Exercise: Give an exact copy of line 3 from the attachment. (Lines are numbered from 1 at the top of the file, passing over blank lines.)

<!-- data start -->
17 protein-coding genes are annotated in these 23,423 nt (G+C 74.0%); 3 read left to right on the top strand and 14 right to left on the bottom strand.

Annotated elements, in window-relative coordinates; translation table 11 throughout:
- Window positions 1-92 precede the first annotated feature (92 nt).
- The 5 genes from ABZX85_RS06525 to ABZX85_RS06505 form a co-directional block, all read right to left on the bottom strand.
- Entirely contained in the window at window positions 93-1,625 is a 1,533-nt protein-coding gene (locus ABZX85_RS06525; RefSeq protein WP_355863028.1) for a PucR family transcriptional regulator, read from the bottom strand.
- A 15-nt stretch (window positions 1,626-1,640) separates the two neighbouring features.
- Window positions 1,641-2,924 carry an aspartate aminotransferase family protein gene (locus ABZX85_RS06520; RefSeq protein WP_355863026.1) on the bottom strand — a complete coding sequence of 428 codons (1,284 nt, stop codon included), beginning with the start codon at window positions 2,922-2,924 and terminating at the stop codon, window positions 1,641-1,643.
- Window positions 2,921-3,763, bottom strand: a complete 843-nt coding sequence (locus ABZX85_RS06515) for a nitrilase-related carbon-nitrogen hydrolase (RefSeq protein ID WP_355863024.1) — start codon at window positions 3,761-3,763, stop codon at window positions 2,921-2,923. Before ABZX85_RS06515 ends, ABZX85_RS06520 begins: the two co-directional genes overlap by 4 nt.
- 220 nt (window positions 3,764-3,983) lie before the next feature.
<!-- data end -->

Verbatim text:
- Window positions 1-92 precede the first annotated feature (92 nt).